358 F.2d 935
BOOKS, INC., Defendant, Appellant,
UNITED STATES of America, Appellee.
United States Court of Appeals First Circuit.
April 12, 1966.
Leonard A. Kameras, Providence, R.I., with whom John H. DiStefano, Providence, R.I., was on the brief for appellant.
Frederick W. Faerber, Jr., Asst. U.S. Atty., with whom Raymond J. Pettine U.S. Atty., was on the brief, for appellee.
Before ALDRICH, Chief Judge, McENTEE, Circuit Judge, and WYZANSKI, District Judge.
WYZANSKI, District Judge.
Books, Inc., a distributor of paperback books, appeals from a $1500 fine imposed following a jury verdict that, in violation of 18 U.S.C. 1465 and 2(b),1 it had knowingly caused to be transported in interstate commerce for the purpose of sale or distribution Lust Job, an obscene book. The principal issue presented on appeal is whether the District Judge should have ruled as a matter of law that the book was not obscene in the statutory or constitutional sense. Other issues are raised as to rulings during the taking of testimony and as to denials of requests for instructions.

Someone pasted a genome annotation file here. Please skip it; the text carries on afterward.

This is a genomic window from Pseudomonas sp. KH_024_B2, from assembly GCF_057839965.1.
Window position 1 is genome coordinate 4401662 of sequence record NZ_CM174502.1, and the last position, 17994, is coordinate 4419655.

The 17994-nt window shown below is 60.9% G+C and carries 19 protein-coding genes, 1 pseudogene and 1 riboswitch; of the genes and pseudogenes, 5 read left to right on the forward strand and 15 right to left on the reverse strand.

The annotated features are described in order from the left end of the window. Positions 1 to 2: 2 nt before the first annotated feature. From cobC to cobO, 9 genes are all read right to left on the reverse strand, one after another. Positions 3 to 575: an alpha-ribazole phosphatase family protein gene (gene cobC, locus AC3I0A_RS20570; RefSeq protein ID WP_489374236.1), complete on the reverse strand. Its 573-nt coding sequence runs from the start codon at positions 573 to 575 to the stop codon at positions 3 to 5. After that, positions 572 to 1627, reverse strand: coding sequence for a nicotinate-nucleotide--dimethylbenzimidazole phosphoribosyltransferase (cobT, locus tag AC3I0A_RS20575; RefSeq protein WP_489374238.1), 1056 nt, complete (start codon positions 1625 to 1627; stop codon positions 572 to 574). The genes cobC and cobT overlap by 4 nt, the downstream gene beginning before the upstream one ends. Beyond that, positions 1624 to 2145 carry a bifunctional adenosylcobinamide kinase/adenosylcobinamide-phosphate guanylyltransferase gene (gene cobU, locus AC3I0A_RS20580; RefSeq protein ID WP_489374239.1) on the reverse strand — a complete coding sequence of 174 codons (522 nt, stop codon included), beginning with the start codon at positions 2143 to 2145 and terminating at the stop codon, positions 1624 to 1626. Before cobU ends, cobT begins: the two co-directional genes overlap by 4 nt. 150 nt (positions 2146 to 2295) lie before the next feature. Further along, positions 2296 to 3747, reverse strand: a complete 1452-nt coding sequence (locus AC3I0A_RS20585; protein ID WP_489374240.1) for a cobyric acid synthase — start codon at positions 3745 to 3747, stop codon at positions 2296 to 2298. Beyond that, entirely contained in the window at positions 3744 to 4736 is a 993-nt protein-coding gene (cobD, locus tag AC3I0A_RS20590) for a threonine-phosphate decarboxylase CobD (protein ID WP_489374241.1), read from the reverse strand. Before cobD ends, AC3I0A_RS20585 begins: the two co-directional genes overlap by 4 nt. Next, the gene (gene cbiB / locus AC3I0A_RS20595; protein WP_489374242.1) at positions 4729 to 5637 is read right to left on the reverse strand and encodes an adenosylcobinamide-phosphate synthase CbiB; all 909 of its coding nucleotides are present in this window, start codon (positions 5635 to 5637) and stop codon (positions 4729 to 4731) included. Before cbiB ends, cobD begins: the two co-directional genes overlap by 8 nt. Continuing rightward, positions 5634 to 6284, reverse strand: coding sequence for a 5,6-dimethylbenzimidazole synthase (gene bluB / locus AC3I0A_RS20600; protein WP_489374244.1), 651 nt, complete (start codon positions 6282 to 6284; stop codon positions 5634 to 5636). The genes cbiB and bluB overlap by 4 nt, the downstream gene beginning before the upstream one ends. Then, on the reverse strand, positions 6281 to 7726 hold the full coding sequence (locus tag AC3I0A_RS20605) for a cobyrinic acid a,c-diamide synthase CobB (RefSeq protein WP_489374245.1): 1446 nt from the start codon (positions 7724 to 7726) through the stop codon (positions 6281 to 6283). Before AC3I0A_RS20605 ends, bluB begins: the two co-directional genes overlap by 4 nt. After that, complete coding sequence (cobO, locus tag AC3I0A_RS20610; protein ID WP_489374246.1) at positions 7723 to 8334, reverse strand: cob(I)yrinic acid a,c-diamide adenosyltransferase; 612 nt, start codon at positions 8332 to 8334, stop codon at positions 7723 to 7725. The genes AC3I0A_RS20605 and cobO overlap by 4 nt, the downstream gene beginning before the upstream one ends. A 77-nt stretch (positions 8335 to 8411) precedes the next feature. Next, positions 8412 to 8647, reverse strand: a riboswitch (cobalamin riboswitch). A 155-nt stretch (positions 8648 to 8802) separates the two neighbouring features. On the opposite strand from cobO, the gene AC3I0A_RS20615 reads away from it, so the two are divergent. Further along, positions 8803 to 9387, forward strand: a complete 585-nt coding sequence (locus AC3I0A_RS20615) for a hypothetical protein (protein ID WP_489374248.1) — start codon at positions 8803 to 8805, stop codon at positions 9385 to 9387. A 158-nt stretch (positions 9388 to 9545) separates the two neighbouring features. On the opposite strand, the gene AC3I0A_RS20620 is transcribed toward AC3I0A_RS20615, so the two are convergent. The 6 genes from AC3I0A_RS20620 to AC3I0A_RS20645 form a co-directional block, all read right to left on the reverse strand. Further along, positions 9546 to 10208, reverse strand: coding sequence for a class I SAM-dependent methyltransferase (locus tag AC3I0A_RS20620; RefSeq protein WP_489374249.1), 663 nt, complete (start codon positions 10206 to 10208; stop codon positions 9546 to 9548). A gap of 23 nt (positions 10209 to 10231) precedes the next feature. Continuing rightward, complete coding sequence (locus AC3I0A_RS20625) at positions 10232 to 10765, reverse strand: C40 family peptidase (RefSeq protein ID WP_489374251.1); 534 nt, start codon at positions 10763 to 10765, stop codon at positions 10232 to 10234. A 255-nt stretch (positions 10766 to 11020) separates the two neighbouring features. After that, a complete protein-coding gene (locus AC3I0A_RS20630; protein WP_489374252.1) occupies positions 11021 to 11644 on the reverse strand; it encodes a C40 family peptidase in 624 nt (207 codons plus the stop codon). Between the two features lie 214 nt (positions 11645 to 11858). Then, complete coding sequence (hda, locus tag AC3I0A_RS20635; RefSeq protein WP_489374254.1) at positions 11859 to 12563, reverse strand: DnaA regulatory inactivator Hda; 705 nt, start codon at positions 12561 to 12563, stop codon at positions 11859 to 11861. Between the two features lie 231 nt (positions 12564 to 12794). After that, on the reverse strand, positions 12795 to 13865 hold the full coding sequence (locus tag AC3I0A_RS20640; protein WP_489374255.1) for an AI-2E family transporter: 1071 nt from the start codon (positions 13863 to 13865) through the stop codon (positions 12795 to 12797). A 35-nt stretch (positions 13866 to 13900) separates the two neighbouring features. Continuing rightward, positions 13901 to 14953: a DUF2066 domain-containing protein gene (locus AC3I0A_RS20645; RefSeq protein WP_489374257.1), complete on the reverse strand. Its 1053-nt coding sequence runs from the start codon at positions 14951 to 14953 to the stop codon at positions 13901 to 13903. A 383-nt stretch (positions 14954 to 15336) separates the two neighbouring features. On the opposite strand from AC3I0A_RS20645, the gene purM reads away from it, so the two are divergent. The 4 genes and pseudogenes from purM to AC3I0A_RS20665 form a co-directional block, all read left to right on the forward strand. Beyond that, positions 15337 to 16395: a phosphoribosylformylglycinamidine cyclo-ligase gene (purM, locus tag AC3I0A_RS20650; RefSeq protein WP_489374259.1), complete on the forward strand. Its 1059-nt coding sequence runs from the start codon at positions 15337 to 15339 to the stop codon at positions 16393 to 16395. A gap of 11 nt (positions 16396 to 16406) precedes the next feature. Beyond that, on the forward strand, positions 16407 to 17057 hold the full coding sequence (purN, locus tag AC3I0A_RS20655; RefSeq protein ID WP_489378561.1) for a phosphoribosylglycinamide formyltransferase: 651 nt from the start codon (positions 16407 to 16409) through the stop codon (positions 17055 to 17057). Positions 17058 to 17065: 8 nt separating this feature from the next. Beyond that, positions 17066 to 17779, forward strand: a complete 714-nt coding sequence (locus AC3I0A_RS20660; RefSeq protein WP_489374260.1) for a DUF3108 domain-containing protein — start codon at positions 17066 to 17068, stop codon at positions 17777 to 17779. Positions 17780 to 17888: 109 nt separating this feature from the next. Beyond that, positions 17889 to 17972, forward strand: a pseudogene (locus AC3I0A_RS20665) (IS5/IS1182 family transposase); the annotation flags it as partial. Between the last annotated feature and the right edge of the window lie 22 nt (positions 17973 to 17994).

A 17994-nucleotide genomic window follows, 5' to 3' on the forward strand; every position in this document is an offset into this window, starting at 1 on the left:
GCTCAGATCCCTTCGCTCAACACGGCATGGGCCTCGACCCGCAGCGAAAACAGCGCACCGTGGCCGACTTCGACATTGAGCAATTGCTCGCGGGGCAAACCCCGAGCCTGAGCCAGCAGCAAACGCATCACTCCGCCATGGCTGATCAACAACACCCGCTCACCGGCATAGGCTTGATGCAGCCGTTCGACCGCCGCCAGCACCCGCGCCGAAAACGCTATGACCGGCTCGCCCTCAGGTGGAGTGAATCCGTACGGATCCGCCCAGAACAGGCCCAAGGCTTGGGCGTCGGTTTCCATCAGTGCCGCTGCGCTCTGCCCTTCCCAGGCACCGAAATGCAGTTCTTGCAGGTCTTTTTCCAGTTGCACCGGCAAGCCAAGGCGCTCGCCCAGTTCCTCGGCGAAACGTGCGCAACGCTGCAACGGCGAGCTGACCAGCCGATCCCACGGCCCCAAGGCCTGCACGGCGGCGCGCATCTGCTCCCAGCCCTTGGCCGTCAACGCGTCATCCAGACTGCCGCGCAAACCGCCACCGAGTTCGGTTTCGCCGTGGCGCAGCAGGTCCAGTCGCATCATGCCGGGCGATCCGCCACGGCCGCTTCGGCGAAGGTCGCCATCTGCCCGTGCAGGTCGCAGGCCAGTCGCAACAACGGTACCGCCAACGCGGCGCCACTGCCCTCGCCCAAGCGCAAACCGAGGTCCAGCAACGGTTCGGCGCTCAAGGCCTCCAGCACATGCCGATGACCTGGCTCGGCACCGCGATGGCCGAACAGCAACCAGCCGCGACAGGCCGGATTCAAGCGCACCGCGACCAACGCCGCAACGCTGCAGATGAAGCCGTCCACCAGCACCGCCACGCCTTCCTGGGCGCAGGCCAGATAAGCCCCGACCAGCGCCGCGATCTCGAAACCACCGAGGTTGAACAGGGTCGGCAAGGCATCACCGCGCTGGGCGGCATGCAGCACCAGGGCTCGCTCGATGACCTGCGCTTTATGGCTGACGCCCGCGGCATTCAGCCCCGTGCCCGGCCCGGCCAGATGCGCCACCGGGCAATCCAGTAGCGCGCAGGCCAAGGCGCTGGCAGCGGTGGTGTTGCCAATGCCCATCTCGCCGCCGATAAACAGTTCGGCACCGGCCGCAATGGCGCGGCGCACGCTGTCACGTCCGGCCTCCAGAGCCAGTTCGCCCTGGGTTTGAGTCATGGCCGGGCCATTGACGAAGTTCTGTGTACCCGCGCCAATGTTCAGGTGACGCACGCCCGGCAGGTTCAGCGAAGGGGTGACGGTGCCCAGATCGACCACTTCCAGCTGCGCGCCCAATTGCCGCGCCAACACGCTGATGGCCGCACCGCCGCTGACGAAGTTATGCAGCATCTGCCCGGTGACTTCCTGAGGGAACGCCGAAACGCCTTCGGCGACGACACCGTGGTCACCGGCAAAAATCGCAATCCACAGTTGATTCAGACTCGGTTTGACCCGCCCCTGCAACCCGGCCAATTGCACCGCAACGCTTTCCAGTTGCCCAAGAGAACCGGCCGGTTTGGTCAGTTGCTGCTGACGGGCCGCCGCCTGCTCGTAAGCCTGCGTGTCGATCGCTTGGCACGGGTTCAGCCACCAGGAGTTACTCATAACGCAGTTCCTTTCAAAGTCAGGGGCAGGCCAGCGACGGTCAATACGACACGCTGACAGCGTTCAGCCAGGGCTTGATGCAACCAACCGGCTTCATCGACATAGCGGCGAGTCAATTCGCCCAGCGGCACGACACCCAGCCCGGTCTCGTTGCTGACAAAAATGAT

Ephraim, a Massachusetts retail bookseller, entered into an automatic plan with defendant Books, Inc., a Rhode Island distributor, under which the latter, on its own initiative, chose books and caused them to be transported in interstate commerce for Ephraim to sell. Defendant selected, and caused the interstate transportation of, at least two copies of Lust Job, a paperback novel.
Following indictment under 18 U.S.C. 1465, defendant moved for a bill of particulars. In response, the United States Attorney stated 'it is the Government's contention that obscene material permeates the dominant theme of the material of said book (Lust Job), which theme extends from page 5 to page 188 inclusive.' Those pages set forth, in the form of a novel, a tale exclusively devoted to the sexual adventures of its principal characters. Adulteries, seductions, and orgies are the only events of importance. The contacts described include not only sexual intercourse, but sodomy and other perversions. There is not any serious effort to portray the reality of cultural or social conditions of even the most neurotic or sordid portion of the population. Description of the locale is minimal. The style is flaccid, repetitive, and unreflective of the author's individuality.